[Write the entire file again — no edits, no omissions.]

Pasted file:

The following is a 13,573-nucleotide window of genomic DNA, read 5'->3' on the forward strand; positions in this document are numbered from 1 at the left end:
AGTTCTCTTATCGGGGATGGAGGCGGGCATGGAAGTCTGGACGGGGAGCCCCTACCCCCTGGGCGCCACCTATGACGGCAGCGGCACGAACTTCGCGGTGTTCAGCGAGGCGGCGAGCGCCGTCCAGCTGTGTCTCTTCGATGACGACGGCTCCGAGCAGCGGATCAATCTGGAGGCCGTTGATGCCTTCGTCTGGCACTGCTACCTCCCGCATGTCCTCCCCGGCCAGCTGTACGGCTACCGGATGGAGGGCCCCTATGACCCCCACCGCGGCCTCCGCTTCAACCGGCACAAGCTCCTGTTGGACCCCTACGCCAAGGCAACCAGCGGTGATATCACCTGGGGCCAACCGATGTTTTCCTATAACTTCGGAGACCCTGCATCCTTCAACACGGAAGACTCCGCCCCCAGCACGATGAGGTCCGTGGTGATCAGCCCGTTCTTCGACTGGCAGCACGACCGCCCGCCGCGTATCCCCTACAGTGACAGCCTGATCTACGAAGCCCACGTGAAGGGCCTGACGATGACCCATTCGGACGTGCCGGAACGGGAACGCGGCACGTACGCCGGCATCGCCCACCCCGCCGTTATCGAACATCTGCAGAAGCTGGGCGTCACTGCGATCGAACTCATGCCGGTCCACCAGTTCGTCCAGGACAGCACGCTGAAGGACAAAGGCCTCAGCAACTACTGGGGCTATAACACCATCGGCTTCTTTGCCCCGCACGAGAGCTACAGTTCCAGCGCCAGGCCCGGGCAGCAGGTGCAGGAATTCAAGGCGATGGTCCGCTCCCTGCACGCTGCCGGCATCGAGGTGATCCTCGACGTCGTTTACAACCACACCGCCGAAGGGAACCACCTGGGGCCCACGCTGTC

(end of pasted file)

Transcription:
The following is a 13,573-nucleotide window of genomic DNA, read 5'->3' on the forward strand; positions in this document are numbered from 1 at the left end:
AGTTCTCTTATCGGGGATGGAGGCGGGCATGGAAGTCTGGACGGGGAGCCCCTACCCCCTGGGCGCCACCTATGACGGCAGCGGCACGAACTTCGCGGTGTTCAGCGAGGCGGCGAGCGCCGTCCAGCTGTGTCTCTTCGATGACGACGGCTCCGAGCAGCGGATCAATCTGGAGGCCGTTGATGCCTTCGTCTGGCACTGCTACCTCCCGCATGTCCTCCCCGGCCAGCTGTACGGCTACCGGATGGAGGGCCCCTATGACCCCCACCGCGGCCTCCGCTTCAACCGGCACAAGCTCCTGTTGGACCCCTACGCCAAGGCAACCAGCGGTGATATCACCTGGGGCCAACCGATGTTTTCCTATAACTTCGGAGACCCTGCATCCTTCAACACGGAAGACTCCGCCCCCAGCACGATGAGGTCCGTGGTGATCAGCCCGTTCTTCGACTGGCAGCACGACCGCCCGCCGCGTATCCCCTACAGTGACAGCCTGATCTACGAAGCCCACGTGAAGGGCCTGACGATGACCCATTCGGACGTGCCGGAACGGGAACGCGGCACGTACGCCGGCATCGCCCACCCCGCCGTTATCGAACATCTGCAGAAGCTGGGCGTCACTGCGATCGAACTCATGCCGGTCCACCAGTTCGTCCAGGACAGCACGCTGAAGGACAAAGGCCTCAGCAACTACTGGGGCTATAACACCATCGGCTTCTTTGCCCCGCACGAGAGCTACAGTTCCAGCGCCAGGCCCGGGCAGCAGGTGCAGGAATTCAAGGCGATGGTCCGCTCCCTGCACGCTGCCGGCATCGAGGTGATCCTCGACGTCGTTTACAACCACACCGCCGAAGGGAACCACCTGGGGCCCACGCTGTC